NEW YORK The head of Fannie Mae, a company
chartered by Congress to help more Americans own homes, reaped
a 7 percent rise in pay last year, to $13.4 million, while the
company lost money and the country suffered its worst housing
crisis in decades.
Fannie Mae FNM.N posted a $2.1 billion loss in 2007 and
its shares fell 33 percent as the subprime mortgage crisis bled
into all parts of the mortgage market while home prices fell
nearly 9 percent.
Fannie Mae Chief Executive Daniel Mudd also received $5.4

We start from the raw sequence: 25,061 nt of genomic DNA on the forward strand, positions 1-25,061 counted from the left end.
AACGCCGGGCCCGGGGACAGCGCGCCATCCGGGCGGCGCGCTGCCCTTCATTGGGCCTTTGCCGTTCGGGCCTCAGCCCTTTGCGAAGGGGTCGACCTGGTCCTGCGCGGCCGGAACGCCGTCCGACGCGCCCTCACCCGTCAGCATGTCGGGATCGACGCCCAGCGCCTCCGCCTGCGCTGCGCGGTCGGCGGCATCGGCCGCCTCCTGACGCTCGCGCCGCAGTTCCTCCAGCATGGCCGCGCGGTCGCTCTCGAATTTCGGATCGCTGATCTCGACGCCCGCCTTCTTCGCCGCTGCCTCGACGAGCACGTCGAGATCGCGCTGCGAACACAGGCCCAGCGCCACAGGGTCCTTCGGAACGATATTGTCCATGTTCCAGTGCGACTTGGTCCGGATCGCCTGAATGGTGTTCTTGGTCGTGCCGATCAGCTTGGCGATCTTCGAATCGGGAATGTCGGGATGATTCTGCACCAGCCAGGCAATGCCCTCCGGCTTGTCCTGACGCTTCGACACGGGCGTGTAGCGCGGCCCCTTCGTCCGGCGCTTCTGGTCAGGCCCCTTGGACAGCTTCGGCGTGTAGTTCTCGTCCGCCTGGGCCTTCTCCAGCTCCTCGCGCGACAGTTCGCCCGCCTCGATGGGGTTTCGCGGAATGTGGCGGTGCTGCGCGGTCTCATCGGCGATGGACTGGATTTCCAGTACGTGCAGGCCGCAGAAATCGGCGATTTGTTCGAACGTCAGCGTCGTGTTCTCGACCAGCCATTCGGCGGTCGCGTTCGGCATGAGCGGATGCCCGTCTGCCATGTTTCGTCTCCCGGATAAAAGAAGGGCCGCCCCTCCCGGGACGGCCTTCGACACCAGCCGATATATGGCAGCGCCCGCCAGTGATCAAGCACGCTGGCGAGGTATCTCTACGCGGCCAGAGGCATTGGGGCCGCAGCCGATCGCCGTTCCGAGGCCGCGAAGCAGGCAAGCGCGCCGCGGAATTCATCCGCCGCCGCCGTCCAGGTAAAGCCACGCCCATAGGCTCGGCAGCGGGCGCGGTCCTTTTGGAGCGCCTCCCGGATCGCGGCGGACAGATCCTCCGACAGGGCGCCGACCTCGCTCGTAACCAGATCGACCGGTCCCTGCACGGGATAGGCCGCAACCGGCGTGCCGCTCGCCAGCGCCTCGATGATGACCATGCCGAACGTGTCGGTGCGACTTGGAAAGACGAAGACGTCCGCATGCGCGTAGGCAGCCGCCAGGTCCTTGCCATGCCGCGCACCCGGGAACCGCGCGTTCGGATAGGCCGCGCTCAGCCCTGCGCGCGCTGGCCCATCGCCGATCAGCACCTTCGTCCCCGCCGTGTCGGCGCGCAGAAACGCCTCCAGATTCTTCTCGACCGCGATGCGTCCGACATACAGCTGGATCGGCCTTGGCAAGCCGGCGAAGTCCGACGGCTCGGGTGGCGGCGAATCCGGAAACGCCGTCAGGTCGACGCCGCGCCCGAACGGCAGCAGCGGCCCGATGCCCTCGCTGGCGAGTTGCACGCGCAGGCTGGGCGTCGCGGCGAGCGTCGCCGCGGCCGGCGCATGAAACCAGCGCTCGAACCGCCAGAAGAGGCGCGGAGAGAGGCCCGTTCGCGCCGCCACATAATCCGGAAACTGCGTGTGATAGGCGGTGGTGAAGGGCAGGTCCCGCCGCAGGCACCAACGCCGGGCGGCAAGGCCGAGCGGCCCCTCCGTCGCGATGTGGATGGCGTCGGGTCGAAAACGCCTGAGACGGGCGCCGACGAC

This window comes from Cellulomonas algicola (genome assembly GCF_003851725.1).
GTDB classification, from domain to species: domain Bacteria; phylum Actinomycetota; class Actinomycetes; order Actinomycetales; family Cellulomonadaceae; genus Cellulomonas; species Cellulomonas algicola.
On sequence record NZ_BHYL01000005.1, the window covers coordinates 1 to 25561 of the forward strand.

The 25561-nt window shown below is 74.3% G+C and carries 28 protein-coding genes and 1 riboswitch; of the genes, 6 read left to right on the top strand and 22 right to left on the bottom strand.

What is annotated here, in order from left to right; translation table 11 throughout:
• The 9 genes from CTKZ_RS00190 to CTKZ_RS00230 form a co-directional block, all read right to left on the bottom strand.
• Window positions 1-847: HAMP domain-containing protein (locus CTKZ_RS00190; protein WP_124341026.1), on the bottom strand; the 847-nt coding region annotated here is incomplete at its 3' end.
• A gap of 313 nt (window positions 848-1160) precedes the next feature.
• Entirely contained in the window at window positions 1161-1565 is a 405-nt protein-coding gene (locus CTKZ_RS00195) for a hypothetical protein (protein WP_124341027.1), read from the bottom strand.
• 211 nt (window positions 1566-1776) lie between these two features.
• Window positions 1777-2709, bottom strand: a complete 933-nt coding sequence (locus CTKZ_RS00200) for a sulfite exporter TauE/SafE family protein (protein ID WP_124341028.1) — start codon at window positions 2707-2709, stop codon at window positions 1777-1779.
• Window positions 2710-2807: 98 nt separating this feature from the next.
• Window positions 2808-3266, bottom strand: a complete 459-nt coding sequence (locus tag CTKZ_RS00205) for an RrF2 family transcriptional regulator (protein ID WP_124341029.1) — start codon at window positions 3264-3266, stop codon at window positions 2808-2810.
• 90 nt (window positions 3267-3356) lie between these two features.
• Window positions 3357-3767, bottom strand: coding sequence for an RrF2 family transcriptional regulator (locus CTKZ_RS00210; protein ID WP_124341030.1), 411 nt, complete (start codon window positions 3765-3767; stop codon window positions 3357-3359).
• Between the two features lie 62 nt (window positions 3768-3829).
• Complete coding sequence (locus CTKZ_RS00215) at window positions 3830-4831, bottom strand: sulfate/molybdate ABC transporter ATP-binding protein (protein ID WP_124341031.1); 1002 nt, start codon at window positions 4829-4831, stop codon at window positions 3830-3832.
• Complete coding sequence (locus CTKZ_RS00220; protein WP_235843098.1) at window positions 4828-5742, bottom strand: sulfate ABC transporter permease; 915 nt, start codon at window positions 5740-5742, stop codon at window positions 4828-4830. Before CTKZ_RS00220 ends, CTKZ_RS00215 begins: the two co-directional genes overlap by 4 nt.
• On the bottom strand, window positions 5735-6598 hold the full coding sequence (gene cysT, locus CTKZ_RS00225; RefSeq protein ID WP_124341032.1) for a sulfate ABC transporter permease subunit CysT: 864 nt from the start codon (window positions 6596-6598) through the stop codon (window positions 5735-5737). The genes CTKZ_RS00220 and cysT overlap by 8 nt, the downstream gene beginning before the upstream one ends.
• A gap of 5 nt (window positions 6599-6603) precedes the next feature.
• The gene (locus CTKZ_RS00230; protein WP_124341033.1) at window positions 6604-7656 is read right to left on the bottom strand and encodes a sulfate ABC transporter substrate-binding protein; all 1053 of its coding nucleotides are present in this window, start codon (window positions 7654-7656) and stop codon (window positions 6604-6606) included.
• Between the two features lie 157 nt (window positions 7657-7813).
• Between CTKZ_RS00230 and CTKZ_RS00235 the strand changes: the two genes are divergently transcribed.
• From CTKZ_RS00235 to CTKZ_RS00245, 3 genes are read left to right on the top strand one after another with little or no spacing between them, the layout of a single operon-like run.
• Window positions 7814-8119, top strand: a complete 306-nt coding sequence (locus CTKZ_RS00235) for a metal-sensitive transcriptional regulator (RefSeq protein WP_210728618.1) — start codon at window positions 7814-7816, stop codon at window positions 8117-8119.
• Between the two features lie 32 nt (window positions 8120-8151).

million from stock awards that vested in 2007, according to a
Securities and Exchange Commission filing by the company.
Mudd's compensation included just under $1 million in
salary, $2.2 million in incentive payments, about $10 million
from stock and option grants, and $153,531 in other
compensation, according to the filing.
Fannie Mae and its rival Freddie Mac FRE.N hold charters
from the government to support homeownership. The companies,
which are privately owned, do that by raising money from
investors to support combined investments of $1.4 trillion, and
honor guarantees on loans backing mortgage securities they
(Reporting by Chris Sanders; Editing by Leslie Adler)